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Allisonian Firsts: Raitaro Okuro

A virtual exhibition celebrating the bold Allisonians who became the "firsts" in their field.

Raitaro Okuro

First Japanese student to attend Mount Allison, 1890-1894

Portrait of Raitaro Okuro

Raitaro Okuro, [ca. 1892]

Mount Allison University Archives. Picture collection, 2007.07/2524. May only be reproduced with permission of the Mount Allison University Archives.

Raitaro Okuro was born in Hakodate, Japan, in 1873. He attended the Mount Allison Boy's Academy from 1890-1894 with the intention of pursuing a Bachelor of Arts at the University after matriculation. According to the January 1891 issue of The Argosy, Okuro hoped to one day return to Japan as a missionary.

While in attendance, he was part of the men's gymnastics team. In 1895, he left Mount Allison to pursue further studies at the Boston School of Theology. Okuro was likely the first person of colour, and certainly the first Japanese student, to attend Mount Allison.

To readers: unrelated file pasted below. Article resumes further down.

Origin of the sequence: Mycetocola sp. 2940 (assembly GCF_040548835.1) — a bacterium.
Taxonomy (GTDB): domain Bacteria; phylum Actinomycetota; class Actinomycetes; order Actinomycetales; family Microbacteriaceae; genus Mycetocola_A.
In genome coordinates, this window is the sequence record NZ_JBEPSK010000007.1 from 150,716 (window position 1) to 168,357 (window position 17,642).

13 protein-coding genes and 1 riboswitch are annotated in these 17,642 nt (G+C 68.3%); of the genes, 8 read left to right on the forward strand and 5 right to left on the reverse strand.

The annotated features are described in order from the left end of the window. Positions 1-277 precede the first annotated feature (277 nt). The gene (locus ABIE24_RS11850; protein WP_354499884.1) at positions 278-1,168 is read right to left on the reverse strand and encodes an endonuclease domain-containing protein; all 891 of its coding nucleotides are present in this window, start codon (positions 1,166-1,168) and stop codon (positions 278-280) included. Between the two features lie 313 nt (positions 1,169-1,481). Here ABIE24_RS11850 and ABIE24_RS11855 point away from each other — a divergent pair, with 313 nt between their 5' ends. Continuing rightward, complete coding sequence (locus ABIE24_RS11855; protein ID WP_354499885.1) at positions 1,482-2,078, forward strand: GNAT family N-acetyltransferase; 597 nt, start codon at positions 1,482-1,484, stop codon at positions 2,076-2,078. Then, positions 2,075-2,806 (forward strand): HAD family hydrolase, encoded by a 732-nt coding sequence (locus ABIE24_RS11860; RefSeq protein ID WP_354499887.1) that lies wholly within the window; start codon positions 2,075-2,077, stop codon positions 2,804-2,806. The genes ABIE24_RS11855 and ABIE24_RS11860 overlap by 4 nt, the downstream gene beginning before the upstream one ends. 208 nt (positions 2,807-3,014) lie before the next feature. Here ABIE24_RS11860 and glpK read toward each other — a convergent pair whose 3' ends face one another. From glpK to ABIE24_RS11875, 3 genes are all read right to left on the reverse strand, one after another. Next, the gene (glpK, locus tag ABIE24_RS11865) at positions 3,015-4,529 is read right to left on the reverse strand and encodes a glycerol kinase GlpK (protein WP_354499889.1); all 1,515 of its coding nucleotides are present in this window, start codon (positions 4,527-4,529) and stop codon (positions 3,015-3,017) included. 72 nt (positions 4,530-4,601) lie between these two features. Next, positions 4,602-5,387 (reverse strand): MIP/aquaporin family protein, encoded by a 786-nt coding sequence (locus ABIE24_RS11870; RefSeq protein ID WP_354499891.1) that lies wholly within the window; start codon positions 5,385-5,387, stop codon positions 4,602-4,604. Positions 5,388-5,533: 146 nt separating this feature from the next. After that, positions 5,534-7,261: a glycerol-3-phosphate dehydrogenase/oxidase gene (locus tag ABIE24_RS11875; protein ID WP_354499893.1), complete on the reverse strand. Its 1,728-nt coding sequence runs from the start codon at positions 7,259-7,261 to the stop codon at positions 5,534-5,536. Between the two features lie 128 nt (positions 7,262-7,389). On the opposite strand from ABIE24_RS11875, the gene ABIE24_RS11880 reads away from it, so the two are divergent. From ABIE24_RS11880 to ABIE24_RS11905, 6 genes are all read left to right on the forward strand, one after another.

By 1899, he was employed as a butler in the home of Boston businessman, Charles Bond. While working there he met and fell in love with Dorothy Duffieu (18??-1917), the family’s live-in English governess. The two were married in 1903 at the West Somerville home of manufacturer Albert B. Bent.  They had one son, Arnold (1905-1973).

In the 1920 United States census Okuro was recorded as a widower living in North Reading, Massachusetts. At the time, Okuro worked as a bacteriologist at the North Reading State Sanitorium for tuberculosis patients where he had formerly been a patient.  He died on 3 August 1922 and is buried in the Riverside Cemetery there. 




Image Gallery

A group of students in a gymnasium.

Mount Allison University men's gymnastics team, [ca. 1890]

Mount Allison University Archives. Picture collection, 2007.07/103. May only be reproduced with permission of the Mount Allison University Archives.